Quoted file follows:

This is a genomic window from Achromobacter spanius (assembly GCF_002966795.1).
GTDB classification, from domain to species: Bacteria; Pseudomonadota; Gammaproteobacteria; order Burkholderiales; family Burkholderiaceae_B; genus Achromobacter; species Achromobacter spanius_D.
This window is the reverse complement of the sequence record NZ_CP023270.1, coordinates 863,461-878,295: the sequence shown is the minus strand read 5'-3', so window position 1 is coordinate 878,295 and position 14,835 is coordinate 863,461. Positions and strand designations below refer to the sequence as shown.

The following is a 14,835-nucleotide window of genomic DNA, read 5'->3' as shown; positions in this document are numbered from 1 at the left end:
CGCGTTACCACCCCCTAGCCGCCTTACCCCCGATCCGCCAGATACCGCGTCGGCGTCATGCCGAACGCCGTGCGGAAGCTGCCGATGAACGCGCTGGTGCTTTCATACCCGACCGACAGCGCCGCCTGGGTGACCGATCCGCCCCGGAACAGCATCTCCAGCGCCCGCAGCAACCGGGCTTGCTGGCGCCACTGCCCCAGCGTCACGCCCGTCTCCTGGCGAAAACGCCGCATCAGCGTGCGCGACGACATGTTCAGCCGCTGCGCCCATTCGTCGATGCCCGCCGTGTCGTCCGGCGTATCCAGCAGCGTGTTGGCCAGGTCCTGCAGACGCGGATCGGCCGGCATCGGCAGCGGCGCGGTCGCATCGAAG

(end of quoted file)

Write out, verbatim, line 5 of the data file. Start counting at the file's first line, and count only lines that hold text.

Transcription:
CGCGTTACCACCCCCTAGCCGCCTTACCCCCGATCCGCCAGATACCGCGTCGGCGTCATGCCGAACGCCGTGCGGAAGCTGCCGATGAACGCGCTGGTGCTTTCATACCCGACCGACAGCGCCGCCTGGGTGACCGATCCGCCCCGGAACAGCATCTCCAGCGCCCGCAGCAACCGGGCTTGCTGGCGCCACTGCCCCAGCGTCACGCCCGTCTCCTGGCGAAAACGCCGCATCAGCGTGCGCGACGACATGTTCAGCCGCTGCGCCCATTCGTCGATGCCCGCCGTGTCGTCCGGCGTATCCAGCAGCGTGTTGGCCAGGTCCTGCAGACGCGGATCGGCCGGCATCGGCAGCGGCGCGGTCGCATCGAAG